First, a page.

Witches And The Witch Trials

1887 WordsOct 27, 20158 Pages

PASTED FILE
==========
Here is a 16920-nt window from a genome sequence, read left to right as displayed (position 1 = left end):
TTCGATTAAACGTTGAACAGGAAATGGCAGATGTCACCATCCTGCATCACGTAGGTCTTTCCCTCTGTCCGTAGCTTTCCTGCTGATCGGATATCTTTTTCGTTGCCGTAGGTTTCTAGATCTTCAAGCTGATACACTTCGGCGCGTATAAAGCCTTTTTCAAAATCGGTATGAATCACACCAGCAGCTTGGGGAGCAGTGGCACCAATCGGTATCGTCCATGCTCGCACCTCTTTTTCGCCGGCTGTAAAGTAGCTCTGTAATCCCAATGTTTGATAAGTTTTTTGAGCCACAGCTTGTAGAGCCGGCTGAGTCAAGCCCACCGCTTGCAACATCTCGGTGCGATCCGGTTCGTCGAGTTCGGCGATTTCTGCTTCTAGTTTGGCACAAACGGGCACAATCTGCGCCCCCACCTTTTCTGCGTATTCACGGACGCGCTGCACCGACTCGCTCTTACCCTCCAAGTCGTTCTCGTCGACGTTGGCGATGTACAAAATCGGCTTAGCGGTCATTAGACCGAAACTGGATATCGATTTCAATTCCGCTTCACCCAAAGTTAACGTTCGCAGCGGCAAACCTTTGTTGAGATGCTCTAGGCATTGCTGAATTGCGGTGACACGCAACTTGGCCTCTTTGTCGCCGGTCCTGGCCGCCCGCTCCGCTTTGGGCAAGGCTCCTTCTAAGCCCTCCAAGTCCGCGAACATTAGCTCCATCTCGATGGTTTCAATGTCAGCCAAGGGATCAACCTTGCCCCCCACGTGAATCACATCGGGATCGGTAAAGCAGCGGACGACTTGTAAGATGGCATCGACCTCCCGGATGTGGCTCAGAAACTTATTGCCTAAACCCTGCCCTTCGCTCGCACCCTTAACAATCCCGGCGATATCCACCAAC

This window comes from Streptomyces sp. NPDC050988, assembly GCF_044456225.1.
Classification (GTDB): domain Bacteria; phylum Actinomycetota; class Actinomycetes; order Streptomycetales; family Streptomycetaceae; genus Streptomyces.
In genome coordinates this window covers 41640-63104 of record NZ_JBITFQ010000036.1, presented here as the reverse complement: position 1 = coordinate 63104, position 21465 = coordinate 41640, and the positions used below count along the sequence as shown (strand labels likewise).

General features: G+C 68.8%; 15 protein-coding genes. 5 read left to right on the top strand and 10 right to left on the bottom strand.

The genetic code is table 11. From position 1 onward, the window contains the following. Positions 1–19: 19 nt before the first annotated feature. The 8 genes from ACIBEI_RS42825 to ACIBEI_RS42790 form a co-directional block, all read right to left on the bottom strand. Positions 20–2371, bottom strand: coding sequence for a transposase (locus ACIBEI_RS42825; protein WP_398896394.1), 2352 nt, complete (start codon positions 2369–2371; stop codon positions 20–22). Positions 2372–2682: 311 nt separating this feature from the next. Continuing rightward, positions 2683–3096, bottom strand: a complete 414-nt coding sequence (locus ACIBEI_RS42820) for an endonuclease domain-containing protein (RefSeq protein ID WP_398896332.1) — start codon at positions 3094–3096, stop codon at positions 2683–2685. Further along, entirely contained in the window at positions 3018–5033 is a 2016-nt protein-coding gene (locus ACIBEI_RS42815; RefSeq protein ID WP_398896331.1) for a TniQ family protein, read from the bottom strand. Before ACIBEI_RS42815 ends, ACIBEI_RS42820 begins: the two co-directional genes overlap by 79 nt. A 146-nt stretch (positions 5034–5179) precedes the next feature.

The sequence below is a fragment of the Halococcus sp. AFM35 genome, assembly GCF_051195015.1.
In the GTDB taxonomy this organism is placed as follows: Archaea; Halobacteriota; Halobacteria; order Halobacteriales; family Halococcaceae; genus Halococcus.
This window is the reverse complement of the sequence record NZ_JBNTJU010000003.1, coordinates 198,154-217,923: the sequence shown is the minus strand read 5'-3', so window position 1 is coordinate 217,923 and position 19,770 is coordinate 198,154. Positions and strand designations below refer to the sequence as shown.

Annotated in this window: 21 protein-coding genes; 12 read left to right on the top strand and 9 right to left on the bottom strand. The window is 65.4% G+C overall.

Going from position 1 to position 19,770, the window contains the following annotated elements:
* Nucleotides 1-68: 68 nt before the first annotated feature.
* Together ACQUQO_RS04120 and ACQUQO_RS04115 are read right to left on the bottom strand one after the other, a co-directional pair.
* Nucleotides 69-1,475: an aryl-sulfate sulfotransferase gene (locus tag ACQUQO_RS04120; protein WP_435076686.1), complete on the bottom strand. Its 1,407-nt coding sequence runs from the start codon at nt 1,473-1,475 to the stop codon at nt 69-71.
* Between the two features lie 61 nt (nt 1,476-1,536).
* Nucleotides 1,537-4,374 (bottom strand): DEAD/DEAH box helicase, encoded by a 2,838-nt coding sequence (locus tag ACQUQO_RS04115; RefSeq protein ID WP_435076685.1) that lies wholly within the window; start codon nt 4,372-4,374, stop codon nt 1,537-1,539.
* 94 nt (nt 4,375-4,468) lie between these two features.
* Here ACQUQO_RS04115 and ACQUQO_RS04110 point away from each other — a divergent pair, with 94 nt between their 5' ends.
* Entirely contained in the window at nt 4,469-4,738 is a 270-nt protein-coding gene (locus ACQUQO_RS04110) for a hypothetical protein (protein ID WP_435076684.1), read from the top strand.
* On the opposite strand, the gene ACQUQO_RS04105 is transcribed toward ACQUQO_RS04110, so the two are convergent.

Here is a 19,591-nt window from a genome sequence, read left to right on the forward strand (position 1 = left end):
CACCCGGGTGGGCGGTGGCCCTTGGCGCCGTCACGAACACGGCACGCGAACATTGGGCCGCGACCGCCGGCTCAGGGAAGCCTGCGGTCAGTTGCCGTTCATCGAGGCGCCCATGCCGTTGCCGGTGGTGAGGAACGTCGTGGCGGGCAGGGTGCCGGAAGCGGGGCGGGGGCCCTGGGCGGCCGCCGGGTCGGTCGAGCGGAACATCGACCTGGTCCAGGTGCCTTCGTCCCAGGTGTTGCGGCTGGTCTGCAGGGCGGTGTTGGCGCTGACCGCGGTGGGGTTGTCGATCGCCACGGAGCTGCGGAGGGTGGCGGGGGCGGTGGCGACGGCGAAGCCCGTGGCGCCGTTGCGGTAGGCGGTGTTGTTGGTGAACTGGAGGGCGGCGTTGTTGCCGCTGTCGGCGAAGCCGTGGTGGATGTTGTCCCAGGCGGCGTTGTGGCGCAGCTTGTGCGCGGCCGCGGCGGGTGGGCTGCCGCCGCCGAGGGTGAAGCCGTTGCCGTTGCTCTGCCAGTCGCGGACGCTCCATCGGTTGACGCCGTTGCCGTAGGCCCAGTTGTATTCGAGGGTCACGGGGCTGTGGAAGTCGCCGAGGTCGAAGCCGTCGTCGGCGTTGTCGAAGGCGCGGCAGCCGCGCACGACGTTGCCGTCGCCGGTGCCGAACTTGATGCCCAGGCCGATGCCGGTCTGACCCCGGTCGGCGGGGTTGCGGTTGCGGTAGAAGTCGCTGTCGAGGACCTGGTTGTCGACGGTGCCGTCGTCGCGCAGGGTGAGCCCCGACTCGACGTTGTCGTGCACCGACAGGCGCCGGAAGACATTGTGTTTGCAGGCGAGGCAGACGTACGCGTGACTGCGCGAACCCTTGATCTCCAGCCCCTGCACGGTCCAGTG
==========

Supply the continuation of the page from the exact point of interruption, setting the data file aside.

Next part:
In Europe from the late fifteenth to early seventeenth centuries many people, both men and women, were persecuted as witches. The reasons for the persecution of individuals as witches included gender discrimination, religious fanaticism, an explanation for the otherwise unexplainable events that took place, and even as a way for secular officials to gain more wealth. Misogyny being a cause to the witch trials may have resulted from the new roles of women in society conflicting with the traditional views of women as sinful, and also accounts for why the majority of individuals persecuted were women. A religious spark was ignited during the Protestant Reformation as people became more religiously devoted and wanted to eliminate threats to their faith, such as witches. Many strange occurrences such as disease or even non-harmful events that were simply unexplainable led people to believe witches as the causes. Some people may have not even believed another person to be a witch but may have just wanted wealth and that person’s possessions and declared them a witch for that reason. All these factors contributed to the period now known as the witch craze, which resulted in the torture and death of many people. One of the main factors in the persecution of witches comes from the men of the time’s misogynistic attitudes. During this time, women were beginning to take more prominent roles in society, like the notable humanist Christine de Pizan or “The First Lady of the Renaissance,”
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